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A Place For All Our People (Durham, NC)

August 31, 2020

A PLACE FOR ALL OUR PEOPLE

With guidance from the UNC School of Government and its Development Finance Initiative (DFI), the county of Durham pursues sustainable development downtown.

By Mary Lide Parker

Gentrification. Affordable housing. Mixed-use development. As cities across the country experience revitalization, these buzzwords have become more and more commonplace in conversations about urban development.

Two images show proposed project renderings of large apartment buildings.
Design renderings for the 300 East Main Street development, (top) and the 500 East Main Street development plan (bottom) (Images courtesy Laurel Street Partners, ZOM Living, Little Architects, and Neighboring Concepts)

Durham is no exception.

“What is happening in Durham is happening all over the country,” said Wendy Jacobs, chair of the Durham Board of County Commissioners. “With revitalization of downtown areas, we are seeing a lot of economic opportunity and development. But we’re also seeing the displacement of people who have lived in downtown neighborhoods for many decades. People can no longer afford to live in neighborhoods and homes that they have lived in for generations.”

With new businesses and economic growth comes a major increase in property values. As taxes go up, the number of low and middle-income families drops.

“If we want to have a vibrant, diverse, and inclusive downtown, we have to have places for all kinds of people to live,” Jacobs said.

The idea of affordable housing is simple enough: create homes for low and middle-income families in the downtown area.

“In county government specifically, we have law enforcement, public health workers, social workers, librarians, EMS, and first responders,” Jacobs said. “All these people work in downtown Durham and they should be able to live where they work.”

Making those homes a reality, however, is a bit more complicated.

Recognizing the Challenge

In the last four to five years, downtown Durham (the largest neighborhood in the county) has seen a significant surge in development.

A group of nine people sits in a circle; eight participants listen to the speaker seated on the right.
Former DFI Fellow Ashley Tucker (center, in orange), leads a discussion with Durham County employees and citizens. (Image courtesy Marcia Machado Perritt)

“We’ve had about three or four thousand residential units added during that period of time,” said Wib Gulley, a former mayor and North Carolina state senator.

“Downtown is also the most expensive neighborhood in the county,” Gulley said. “And until very recently, it had zero affordable housing units.”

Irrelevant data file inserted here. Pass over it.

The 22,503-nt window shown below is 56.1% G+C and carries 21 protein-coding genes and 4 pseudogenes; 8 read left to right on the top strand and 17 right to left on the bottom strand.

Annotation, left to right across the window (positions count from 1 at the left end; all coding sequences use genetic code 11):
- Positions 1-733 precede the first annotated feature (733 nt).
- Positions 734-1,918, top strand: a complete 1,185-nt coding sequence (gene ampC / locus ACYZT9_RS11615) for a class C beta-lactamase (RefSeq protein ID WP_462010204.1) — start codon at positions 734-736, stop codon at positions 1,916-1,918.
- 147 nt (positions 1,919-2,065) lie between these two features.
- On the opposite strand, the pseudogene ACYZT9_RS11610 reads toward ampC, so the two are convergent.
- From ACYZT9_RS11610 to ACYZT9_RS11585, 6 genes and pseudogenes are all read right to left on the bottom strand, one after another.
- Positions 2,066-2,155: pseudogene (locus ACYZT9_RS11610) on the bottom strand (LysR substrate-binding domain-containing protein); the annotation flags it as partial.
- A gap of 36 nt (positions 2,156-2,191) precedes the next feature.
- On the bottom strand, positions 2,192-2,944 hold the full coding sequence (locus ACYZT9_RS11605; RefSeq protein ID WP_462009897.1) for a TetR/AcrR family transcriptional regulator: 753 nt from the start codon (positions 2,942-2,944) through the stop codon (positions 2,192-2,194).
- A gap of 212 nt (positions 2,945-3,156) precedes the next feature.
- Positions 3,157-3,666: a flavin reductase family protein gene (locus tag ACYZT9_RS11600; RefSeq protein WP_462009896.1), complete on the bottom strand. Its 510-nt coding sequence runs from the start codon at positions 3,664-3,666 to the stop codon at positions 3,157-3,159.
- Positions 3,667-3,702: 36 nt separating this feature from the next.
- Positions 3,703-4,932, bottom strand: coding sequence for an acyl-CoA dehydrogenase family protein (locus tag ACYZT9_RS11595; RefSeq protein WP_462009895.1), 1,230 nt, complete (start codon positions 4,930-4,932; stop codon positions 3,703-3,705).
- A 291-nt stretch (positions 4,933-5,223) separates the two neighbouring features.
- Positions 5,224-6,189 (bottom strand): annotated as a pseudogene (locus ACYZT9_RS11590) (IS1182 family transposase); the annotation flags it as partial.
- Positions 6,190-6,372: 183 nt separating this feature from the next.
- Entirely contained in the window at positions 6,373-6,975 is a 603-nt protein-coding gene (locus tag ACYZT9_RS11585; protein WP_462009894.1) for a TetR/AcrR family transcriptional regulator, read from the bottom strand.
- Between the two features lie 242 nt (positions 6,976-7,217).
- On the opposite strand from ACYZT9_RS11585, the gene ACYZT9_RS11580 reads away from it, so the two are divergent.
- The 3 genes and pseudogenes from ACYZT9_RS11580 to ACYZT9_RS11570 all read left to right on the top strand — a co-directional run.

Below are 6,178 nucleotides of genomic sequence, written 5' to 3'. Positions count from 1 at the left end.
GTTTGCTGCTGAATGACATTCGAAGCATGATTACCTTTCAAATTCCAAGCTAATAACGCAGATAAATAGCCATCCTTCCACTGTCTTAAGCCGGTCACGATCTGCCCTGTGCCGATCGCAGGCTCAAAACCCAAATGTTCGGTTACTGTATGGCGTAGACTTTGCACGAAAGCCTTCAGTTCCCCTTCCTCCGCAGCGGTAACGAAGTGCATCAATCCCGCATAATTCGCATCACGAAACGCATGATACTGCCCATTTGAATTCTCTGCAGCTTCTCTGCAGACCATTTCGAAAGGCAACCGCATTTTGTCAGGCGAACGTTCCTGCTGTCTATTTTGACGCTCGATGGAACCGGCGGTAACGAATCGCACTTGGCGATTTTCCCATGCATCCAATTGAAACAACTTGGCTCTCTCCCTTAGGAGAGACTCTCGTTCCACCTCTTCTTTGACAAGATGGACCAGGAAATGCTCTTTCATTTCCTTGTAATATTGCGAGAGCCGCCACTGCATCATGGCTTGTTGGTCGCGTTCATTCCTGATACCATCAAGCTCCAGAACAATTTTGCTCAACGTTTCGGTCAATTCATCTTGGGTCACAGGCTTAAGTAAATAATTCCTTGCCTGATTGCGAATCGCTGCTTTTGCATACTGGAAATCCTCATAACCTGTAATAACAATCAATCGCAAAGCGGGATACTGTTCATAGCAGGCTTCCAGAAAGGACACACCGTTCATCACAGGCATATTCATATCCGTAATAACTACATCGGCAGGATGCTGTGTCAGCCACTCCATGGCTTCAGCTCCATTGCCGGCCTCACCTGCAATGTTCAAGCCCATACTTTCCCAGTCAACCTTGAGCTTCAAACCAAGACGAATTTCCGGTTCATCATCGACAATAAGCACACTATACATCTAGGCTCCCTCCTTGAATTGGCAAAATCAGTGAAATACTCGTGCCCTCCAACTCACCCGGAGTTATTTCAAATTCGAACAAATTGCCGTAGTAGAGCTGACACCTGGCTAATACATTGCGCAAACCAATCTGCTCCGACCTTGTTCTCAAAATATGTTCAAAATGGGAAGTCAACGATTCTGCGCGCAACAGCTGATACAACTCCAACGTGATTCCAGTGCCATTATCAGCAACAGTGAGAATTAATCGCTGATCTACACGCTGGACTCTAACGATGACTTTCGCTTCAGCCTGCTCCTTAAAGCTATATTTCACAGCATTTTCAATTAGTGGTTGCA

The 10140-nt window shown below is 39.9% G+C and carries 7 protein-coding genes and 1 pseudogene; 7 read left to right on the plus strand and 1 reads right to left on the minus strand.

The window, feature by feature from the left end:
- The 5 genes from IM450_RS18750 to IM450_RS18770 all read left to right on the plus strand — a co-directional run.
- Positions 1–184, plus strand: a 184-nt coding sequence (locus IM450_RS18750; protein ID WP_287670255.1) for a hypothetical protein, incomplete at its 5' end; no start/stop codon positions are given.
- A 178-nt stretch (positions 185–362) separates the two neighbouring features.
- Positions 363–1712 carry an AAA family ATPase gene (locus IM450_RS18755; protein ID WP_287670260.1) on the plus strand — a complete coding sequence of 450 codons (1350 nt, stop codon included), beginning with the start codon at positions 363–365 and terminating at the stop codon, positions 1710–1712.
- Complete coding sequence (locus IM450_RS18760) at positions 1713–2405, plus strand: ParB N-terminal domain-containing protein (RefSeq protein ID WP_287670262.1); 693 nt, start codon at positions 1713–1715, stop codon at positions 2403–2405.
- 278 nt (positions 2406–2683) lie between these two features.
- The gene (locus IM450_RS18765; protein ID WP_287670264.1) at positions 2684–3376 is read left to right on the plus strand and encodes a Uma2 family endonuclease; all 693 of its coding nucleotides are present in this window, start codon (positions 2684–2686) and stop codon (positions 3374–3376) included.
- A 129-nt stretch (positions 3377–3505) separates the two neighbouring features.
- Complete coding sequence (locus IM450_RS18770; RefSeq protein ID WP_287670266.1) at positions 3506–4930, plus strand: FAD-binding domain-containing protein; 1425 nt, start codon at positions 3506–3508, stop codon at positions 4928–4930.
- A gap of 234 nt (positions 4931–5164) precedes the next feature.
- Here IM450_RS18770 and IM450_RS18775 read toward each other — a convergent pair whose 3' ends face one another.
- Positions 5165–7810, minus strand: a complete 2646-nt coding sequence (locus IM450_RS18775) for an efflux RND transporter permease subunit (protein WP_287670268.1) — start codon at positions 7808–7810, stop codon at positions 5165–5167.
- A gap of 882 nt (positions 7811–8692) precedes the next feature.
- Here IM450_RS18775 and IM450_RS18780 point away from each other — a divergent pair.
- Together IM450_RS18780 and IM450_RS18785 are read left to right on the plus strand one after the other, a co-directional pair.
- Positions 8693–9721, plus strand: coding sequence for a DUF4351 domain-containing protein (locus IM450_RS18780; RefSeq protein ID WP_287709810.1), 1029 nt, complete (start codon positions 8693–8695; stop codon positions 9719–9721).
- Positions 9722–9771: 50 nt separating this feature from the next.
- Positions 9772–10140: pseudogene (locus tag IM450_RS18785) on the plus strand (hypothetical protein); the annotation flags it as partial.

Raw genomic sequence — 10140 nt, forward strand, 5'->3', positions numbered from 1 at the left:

Gulley volunteers with an organization called the Coalition for Affordable Housing and Transit, commonly known around Durham as “the Coalition.”

“The first thing you learn about affordable housing is, it’s complicated,” Gulley said. “It’s not just people who are homeless getting into temporary shelter, or people transitioning from shelters to permanent housing. It’s not just people who rent, and it’s not just people who want to become first-time homeowners but can’t find anything they can afford. It’s all those scenarios and more.”

Developing affordable housing is a lengthy and complex process. It requires a high level of expertise to navigate the tax credit requirements, lexicon, and many regulations that are unique to affordable housing development.

That’s where the UNC School of Government comes in.

Making it work

As part of the School of Government, the Development Finance Initiative (DFI) partners with local governments to attract private investment to generate transformative projects. The program does this by providing specialized finance knowledge and development expertise.

“DFI helps take a community’s vision and ground it in market and financial realities,” said Sarah Odio, a DFI project manager.

After the Capital Improvement Plan identified the 300 and 500 blocks of downtown Durham as sites for new parking decks, the county commissioners stepped in. “They said, ‘time out—let’s look at doing more on these properties,” said Peri Manns, Deputy Director of Engineering and Environmental Services for Durham County. “They wanted to look at putting some type of affordable housing component on it.’”

It is important to note affordable housing is not limited to public housing. Public housing relies on ongoing federal funding and is publicly managed by local housing authorities, while private affordable housing leverages private investment and typically operates independently from local governments.

DFI’s approach to pre-development involves several steps: community engagement, a parcel analysis to understand current conditions in downtown, a site-specific market analysis, site planning, and financial feasibility. Ultimately, DFI’s goal is to identify a project that meets the public interests and “works” for a private developer.

“Public sector and private sector people sometimes have a difficult time communicating,” Odio said. “So, we sit at the table to help translate and make sure public interests are protected. We also help local governments understand the real constraints faced by the private sector. In the end, we want to create a project that works for everyone.

“The biggest issue is navigating the regulatory requirements around affordable housing and all the various laws regarding tax credits,” Manns said. “Since the County does not traditionally invest in affordable housing, we did not have a true understanding of what’s required, and that’s why it was so critical to get DFI on board—it has been a huge learning experience.”